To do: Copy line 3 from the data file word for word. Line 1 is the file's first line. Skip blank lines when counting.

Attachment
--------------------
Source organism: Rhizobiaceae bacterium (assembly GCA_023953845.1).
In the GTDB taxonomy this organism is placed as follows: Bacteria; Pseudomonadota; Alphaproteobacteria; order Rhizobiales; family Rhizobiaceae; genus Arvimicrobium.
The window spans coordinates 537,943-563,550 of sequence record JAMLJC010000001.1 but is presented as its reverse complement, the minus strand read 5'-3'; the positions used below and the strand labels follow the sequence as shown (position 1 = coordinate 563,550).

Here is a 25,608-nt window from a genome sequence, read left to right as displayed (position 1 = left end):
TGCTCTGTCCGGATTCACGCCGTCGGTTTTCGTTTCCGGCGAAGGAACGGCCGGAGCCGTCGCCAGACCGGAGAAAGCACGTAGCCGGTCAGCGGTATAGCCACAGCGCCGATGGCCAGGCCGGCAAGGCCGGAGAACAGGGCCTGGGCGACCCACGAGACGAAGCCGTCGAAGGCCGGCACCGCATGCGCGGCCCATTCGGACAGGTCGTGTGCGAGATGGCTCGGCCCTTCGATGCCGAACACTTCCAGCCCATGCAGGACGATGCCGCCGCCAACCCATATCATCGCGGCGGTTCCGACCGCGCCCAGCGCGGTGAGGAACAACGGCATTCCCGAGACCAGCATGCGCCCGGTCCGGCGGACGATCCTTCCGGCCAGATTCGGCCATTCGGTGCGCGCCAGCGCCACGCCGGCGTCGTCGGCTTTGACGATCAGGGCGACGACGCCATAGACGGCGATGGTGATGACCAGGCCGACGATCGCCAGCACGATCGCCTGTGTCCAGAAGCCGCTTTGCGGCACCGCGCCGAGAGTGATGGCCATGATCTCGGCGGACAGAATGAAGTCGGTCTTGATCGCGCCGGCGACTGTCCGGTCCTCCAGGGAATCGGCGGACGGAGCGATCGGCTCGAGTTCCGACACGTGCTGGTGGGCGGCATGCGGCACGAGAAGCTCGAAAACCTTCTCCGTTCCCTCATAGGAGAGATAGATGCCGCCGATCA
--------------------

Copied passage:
The window spans coordinates 537,943-563,550 of sequence record JAMLJC010000001.1 but is presented as its reverse complement, the minus strand read 5'-3'; the positions used below and the strand labels follow the sequence as shown (position 1 = coordinate 563,550).